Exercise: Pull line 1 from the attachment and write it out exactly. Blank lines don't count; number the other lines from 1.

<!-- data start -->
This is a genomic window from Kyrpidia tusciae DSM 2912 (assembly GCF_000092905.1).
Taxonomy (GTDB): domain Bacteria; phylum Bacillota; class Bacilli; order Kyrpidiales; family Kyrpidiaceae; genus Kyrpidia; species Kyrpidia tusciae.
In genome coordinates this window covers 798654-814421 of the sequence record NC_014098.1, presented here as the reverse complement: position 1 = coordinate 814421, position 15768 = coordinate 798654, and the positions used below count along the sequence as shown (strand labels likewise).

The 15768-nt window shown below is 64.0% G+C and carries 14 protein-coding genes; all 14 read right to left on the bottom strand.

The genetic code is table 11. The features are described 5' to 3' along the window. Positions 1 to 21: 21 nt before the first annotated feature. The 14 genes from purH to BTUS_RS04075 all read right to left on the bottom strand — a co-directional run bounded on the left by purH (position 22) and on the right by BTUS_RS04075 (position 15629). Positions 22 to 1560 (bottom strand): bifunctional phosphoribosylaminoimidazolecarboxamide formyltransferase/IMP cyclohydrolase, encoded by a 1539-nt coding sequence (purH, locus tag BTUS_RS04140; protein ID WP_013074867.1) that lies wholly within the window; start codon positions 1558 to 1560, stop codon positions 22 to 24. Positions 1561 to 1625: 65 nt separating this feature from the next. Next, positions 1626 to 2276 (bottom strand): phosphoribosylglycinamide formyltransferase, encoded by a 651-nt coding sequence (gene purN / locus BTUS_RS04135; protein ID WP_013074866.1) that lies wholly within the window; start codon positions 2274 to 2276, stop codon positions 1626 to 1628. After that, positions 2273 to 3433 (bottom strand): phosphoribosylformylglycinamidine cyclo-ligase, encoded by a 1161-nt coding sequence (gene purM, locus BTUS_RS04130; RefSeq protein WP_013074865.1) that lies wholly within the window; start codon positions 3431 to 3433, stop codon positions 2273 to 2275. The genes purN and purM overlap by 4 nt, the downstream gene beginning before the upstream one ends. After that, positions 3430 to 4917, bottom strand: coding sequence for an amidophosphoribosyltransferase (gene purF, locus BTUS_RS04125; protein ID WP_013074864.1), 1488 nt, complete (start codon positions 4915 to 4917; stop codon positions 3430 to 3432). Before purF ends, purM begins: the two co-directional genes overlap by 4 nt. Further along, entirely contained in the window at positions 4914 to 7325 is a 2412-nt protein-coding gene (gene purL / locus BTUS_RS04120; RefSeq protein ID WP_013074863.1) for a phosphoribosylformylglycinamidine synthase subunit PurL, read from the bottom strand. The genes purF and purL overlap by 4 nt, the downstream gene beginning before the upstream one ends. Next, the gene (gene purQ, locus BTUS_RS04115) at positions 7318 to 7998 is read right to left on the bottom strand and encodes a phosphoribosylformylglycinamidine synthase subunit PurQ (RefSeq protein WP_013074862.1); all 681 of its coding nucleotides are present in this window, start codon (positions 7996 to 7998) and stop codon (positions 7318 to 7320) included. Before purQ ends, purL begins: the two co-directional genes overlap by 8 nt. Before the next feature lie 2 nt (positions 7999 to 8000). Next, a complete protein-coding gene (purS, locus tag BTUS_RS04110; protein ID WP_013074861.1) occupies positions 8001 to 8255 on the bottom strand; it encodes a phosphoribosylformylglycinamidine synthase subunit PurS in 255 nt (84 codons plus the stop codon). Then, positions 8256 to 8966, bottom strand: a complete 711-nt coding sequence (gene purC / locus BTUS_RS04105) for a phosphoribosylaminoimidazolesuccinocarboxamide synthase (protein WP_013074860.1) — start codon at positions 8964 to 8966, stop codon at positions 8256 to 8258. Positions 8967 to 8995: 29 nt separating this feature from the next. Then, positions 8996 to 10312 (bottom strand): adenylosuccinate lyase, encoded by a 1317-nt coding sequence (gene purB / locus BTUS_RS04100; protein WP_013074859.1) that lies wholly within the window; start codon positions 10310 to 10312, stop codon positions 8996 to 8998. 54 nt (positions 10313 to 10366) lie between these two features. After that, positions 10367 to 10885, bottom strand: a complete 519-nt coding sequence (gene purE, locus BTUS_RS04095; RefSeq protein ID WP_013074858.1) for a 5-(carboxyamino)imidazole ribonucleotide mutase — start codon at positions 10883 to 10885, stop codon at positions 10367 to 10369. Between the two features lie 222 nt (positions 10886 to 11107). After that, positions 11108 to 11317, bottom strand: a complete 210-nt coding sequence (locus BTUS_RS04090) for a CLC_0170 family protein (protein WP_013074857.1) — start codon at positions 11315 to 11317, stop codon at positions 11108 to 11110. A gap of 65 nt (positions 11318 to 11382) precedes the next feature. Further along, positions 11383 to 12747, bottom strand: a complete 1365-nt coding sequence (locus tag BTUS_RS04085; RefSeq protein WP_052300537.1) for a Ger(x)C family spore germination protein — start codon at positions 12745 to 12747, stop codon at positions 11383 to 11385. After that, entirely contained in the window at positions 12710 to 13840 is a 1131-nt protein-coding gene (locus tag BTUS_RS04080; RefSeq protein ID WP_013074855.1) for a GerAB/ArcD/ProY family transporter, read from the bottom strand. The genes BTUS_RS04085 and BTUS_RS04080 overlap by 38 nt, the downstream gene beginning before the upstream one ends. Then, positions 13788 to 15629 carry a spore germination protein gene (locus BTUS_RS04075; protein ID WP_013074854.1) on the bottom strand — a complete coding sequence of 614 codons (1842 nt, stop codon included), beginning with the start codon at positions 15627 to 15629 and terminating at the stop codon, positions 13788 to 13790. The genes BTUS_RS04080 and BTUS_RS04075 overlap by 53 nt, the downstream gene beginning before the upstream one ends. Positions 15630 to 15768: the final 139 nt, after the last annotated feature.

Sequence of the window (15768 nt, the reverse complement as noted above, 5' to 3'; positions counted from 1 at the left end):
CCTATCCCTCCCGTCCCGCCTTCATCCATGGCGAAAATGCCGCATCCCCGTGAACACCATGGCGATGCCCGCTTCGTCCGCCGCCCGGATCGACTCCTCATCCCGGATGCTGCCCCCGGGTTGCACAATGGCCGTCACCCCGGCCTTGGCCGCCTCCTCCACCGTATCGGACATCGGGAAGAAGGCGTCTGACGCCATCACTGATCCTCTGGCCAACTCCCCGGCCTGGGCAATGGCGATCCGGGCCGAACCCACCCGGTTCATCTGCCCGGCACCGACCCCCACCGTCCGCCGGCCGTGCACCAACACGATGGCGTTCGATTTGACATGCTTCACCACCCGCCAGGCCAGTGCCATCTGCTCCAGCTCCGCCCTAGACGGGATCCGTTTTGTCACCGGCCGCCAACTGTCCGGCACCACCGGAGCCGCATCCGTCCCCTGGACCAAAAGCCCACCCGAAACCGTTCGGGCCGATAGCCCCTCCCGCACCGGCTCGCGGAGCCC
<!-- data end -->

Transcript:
This is a genomic window from Kyrpidia tusciae DSM 2912 (assembly GCF_000092905.1).